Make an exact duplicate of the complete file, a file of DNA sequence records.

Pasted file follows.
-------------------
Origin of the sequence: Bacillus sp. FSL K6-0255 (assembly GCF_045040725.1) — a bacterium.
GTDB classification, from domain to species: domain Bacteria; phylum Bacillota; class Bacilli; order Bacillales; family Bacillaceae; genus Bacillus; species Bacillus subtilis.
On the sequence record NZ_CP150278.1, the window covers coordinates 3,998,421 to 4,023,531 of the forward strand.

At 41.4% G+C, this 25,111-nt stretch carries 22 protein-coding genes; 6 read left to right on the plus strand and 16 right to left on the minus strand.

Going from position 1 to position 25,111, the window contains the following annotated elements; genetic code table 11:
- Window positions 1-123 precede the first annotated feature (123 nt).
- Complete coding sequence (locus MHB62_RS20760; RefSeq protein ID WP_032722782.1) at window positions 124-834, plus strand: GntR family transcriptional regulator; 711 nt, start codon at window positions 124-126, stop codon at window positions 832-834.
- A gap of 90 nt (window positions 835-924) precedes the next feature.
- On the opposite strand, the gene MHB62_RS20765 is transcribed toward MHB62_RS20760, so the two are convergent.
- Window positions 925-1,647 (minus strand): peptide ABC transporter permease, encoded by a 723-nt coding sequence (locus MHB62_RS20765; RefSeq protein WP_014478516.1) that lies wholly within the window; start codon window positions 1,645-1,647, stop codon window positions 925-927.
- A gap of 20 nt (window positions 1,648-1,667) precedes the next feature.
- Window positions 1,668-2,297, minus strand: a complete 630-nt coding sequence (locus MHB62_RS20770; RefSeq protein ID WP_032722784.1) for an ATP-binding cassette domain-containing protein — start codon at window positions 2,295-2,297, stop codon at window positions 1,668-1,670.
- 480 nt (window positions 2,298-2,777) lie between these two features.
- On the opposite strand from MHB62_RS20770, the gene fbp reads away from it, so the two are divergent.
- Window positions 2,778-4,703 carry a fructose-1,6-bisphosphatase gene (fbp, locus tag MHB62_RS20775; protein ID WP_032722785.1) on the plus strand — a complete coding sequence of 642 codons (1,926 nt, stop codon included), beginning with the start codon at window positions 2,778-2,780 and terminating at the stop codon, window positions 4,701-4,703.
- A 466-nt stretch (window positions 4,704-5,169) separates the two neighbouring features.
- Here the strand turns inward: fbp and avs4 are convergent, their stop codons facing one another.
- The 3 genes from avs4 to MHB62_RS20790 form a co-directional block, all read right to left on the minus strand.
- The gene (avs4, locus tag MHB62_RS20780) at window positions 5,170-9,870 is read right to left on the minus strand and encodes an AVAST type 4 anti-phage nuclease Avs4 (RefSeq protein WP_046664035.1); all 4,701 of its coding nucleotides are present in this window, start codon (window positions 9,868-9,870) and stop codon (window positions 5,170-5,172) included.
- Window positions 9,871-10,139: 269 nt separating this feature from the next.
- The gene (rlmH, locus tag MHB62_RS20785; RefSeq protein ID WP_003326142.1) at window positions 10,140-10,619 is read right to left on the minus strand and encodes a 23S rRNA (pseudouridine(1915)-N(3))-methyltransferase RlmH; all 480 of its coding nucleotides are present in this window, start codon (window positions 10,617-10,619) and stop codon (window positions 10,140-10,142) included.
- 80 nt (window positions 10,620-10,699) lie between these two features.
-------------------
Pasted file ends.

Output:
Origin of the sequence: Bacillus sp. FSL K6-0255 (assembly GCF_045040725.1) — a bacterium.
GTDB classification, from domain to species: domain Bacteria; phylum Bacillota; class Bacilli; order Bacillales; family Bacillaceae; genus Bacillus; species Bacillus subtilis.
On the sequence record NZ_CP150278.1, the window covers coordinates 3,998,421 to 4,023,531 of the forward strand.

At 41.4% G+C, this 25,111-nt stretch carries 22 protein-coding genes; 6 read left to right on the plus strand and 16 right to left on the minus strand.

Going from position 1 to position 25,111, the window contains the following annotated elements; genetic code table 11:
- Window positions 1-123 precede the first annotated feature (123 nt).
- Complete coding sequence (locus MHB62_RS20760; RefSeq protein ID WP_032722782.1) at window positions 124-834, plus strand: GntR family transcriptional regulator; 711 nt, start codon at window positions 124-126, stop codon at window positions 832-834.
- A gap of 90 nt (window positions 835-924) precedes the next feature.
- On the opposite strand, the gene MHB62_RS20765 is transcribed toward MHB62_RS20760, so the two are convergent.
- Window positions 925-1,647 (minus strand): peptide ABC transporter permease, encoded by a 723-nt coding sequence (locus MHB62_RS20765; RefSeq protein WP_014478516.1) that lies wholly within the window; start codon window positions 1,645-1,647, stop codon window positions 925-927.
- A gap of 20 nt (window positions 1,648-1,667) precedes the next feature.
- Window positions 1,668-2,297, minus strand: a complete 630-nt coding sequence (locus MHB62_RS20770; RefSeq protein ID WP_032722784.1) for an ATP-binding cassette domain-containing protein — start codon at window positions 2,295-2,297, stop codon at window positions 1,668-1,670.
- 480 nt (window positions 2,298-2,777) lie between these two features.
- On the opposite strand from MHB62_RS20770, the gene fbp reads away from it, so the two are divergent.
- Window positions 2,778-4,703 carry a fructose-1,6-bisphosphatase gene (fbp, locus tag MHB62_RS20775; protein ID WP_032722785.1) on the plus strand — a complete coding sequence of 642 codons (1,926 nt, stop codon included), beginning with the start codon at window positions 2,778-2,780 and terminating at the stop codon, window positions 4,701-4,703.
- A 466-nt stretch (window positions 4,704-5,169) separates the two neighbouring features.
- Here the strand turns inward: fbp and avs4 are convergent, their stop codons facing one another.
- The 3 genes from avs4 to MHB62_RS20790 form a co-directional block, all read right to left on the minus strand.
- The gene (avs4, locus tag MHB62_RS20780) at window positions 5,170-9,870 is read right to left on the minus strand and encodes an AVAST type 4 anti-phage nuclease Avs4 (RefSeq protein WP_046664035.1); all 4,701 of its coding nucleotides are present in this window, start codon (window positions 9,868-9,870) and stop codon (window positions 5,170-5,172) included.
- Window positions 9,871-10,139: 269 nt separating this feature from the next.
- The gene (rlmH, locus tag MHB62_RS20785; RefSeq protein ID WP_003326142.1) at window positions 10,140-10,619 is read right to left on the minus strand and encodes a 23S rRNA (pseudouridine(1915)-N(3))-methyltransferase RlmH; all 480 of its coding nucleotides are present in this window, start codon (window positions 10,617-10,619) and stop codon (window positions 10,140-10,142) included.
- 80 nt (window positions 10,620-10,699) lie between these two features.